The epidemic of heart failure has yet to be fully investigated, and data on incidence, survival, and sex-specific temporal trends in community-based populations are limited. To test the hypothesis that the incidence of heart failure has declined and survival after heart failure diagnosis has improved over time but that secular trends have diverged by sex. Population-based cohort study using the resources of the Rochester Epidemiology Project conducted in Olmsted County, Minnesota. Patients were 4537 Olmsted County residents (57% women; mean [SD] age, 74 [14] years) with a diagnosis of heart failure between 1979 and 2000. Framingham criteria and clinical criteria were used to validate the diagnosis Incidence of heart failure and survival after heart failure diagnosis. The incidence of heart failure was higher among men (378/100 000 persons; 95% confidence interval [CI], 361-395 for men; 289/100 000 persons; 95% CI, 277-300 for women) and did not change over time among men or women. After a mean follow-up of 4.2 years (range, 0-23.8 years), 3347 deaths occurred, including 1930 among women and 1417 among men. Survival after heart failure diagnosis was worse among men than women (relative risk, 1.33; 95% CI, 1.24-1.43) but overall improved over time (5-year age-adjusted survival, 43% in 1979-1984 vs 52% in 1996-2000, P<.001). However, men and younger persons experienced larger survival gains, contrasting with less or no improvement for women and elderly persons. In this community-based cohort, the incidence of heart failure has not declined during 2 decades, but survival after onset of heart failure has increased overall, with less improvement among women and elderly persons.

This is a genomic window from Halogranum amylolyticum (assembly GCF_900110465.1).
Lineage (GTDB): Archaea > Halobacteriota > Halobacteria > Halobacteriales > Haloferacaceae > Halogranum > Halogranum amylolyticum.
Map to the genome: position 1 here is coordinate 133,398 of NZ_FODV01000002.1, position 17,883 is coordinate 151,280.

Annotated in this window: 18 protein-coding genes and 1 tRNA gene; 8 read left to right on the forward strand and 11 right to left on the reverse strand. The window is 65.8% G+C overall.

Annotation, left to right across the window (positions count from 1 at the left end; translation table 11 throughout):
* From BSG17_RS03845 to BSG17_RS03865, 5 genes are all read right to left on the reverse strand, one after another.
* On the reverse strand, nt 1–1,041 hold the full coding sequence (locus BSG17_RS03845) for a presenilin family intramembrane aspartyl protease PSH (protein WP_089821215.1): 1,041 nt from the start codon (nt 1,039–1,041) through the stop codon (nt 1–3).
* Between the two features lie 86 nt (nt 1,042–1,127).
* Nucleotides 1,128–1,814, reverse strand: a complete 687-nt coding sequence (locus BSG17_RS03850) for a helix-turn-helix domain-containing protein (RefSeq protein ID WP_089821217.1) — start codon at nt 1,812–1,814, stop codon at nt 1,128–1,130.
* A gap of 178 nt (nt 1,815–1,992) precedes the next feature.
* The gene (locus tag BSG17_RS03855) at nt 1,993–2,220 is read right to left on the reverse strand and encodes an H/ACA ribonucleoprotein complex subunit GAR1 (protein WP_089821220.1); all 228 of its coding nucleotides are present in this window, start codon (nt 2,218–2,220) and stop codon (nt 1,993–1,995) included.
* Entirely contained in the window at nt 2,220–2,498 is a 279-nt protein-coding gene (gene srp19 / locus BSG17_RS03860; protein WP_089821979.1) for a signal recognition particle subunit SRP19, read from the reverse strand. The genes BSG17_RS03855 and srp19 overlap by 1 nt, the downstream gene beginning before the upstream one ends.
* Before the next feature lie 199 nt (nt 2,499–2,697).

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            High prevalence of renal dysfunction and its impact on outcome in 118,465 patients hospitalized with acute decompensated heart failure: a report from the ADHERE database.